Blueberry Granita

This fresh fruit sorbet is the perfect treat on a summer day!

Ingredients:

  • 1 and 1/2 cups fresh blueberries
  • 1/2 cup lemonade
  • 2 tablespoons apple juice
  1. Combine all the ingredients in a blender and process until smooth. Pour into a freezer-safe container and freeze.
  2. Every two hours or so, scrape with a fork, then return to the freezer. Ours was the perfect consistency after about 8 hours.

My Tree Journal

Today, Travis embarked on a project that will actually be a year-long process: To find a tree to follow and document the changes and differences across the seasons. This beautiful project truly teaches children to feel the wonder of nature, connect with a living natural thing, and become observant little scientists!

It all started with a picnic lunch at our local arboretum. I let Travis lead the way to the tree he deemed worthy of our picnic in the shade, and that sealed the deal of which tree he’d be observing.

The next step was to check out the label under the tree; he’d chosen a sweet cherry! This was exciting, since not as familiar to him as a maple or oak. If you’re not at an arboretum with labeled signs, consider taking along a nature guide or check out websites to identify your child’s tree.

He immediately decided the tree’s name was Chersie and drew Chersie’s picture on the front of his journal. We also made sure to snap the first of what would be our seasonal pics, in this case Chersie verdantly green in summer.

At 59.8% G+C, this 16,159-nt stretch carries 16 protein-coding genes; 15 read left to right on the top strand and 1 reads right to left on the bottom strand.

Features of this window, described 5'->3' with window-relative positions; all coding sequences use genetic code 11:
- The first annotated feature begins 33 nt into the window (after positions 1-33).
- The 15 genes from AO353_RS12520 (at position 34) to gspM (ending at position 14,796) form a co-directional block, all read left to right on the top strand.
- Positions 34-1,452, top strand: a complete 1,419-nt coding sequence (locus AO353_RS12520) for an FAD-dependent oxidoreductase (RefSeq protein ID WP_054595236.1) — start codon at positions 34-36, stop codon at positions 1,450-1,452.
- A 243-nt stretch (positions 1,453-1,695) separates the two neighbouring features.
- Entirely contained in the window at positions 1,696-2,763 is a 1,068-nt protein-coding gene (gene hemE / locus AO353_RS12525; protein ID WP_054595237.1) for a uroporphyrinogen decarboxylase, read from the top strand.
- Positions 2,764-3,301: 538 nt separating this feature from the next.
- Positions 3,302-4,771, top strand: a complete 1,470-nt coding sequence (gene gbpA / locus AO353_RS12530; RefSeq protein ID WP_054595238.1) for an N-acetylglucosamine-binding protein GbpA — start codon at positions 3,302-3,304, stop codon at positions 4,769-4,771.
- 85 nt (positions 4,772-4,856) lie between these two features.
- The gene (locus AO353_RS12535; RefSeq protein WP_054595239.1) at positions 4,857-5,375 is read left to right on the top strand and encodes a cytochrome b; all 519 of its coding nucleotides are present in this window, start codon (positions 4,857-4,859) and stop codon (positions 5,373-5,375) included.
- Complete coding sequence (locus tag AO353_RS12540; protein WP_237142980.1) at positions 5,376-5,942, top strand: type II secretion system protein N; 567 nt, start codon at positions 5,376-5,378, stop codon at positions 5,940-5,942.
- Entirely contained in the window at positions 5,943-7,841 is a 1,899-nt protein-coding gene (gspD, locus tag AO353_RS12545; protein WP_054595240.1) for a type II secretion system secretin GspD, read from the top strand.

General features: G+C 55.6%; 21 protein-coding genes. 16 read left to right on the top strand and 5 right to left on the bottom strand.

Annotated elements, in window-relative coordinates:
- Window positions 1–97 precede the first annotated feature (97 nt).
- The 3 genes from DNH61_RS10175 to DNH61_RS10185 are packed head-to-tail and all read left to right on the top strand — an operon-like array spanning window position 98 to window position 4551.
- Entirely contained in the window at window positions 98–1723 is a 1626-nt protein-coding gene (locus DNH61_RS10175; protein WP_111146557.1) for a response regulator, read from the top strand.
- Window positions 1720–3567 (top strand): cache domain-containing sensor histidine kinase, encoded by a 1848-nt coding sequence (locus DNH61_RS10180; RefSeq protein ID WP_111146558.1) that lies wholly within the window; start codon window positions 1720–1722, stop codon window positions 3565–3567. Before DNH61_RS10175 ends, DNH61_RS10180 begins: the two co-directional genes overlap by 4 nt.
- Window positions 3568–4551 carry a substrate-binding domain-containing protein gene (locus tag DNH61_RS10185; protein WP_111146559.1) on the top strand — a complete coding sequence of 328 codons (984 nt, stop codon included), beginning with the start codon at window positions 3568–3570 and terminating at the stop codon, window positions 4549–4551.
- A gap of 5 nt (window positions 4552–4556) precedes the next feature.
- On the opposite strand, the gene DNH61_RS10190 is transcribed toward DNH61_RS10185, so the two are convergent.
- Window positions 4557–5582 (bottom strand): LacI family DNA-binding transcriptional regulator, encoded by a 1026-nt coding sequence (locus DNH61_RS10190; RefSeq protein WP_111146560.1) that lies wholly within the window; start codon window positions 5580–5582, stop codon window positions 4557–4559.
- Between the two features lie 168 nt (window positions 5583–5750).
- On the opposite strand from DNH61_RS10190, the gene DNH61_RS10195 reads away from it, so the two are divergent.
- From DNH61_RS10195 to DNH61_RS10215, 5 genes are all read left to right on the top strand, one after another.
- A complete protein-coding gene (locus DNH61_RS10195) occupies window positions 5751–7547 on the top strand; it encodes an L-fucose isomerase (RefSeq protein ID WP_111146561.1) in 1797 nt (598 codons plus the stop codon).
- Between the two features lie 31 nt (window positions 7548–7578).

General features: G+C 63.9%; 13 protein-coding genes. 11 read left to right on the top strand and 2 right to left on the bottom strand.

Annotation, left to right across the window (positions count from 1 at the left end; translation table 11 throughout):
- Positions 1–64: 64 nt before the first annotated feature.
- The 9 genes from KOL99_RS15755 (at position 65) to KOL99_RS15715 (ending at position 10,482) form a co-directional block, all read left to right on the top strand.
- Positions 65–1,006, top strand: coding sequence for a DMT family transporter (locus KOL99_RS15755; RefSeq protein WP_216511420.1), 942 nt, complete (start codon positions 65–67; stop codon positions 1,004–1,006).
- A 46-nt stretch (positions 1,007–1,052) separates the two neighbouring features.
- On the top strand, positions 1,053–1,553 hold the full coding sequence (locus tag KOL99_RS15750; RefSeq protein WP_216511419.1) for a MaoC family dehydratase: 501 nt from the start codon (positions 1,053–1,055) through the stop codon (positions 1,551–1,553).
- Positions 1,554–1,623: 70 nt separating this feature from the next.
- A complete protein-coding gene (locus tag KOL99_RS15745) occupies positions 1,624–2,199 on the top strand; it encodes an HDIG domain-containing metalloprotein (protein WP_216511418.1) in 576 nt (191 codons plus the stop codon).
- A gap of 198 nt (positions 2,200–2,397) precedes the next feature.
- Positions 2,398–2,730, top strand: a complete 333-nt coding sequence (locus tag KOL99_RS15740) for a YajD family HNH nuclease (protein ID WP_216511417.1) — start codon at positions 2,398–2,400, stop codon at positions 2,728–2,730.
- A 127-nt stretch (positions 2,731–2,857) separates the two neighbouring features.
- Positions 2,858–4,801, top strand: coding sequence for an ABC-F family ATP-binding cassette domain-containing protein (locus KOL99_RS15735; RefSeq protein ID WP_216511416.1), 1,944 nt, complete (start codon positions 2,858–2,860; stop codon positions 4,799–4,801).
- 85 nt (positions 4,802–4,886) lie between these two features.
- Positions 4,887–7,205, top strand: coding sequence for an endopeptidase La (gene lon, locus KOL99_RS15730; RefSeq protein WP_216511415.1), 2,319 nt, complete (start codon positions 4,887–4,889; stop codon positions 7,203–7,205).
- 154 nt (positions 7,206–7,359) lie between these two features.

Travis went over to the tree with wonder. “It spoke to me!” he said. I asked him what the tree had told him. “It said, ‘I love you’,” he reported seriously. My tree whisperer! We marveled at how the bark was rough in patches, but smooth in others, and at all the bugs that were making Chersie their home. Travis said he missed the tree already on the drive home.

Once home, we printed the Summer photo using our Zink printer, which he then glued into the tree journal.

I will update this post with pictures from the fall, winter, and spring, so stay tuned!

Water Color Paint and Salt

The beautiful visual effect when salt hits wet paint has some science behind it, too! Whether your child is old enough to understand the STEAM concept of this project, or young enough just to enjoy the art and sensory play, this is an easy and fun craft to do together.

To start, I set out watercolors and a cup of water for Veronika, and invited her to make big stripes of wet color on thick paper. As soon as I began narrating, “Now some blue, now some green,” she dove right in. “I’ll do blue! I’ll do green!” she said, painting over my lines.

The wetter the better, and once we had several thick streaks of color, I invited her to sprinkle salt on top. Of course for a toddler this was great sensory fun.

But the real wow is watching the salt absorb the water right away. If you then shake off the excess, it leaves a neat bubbled look in the colors.

For an alternative, we painted a second set of thick stripes, then pressed plastic wrap on top. Leave until the color dries, then lift up. The paint itself looks full of bumpy, crinkled texture.

Veronika was eager to return to the salt, and soon had dumped a whole pile of salt on the paper and painted it directly with drops of watercolor!

Then she wanted to stir the salt around with her brush, add more water, stir the salt some more, etc., all of which kept her quite busy for a while.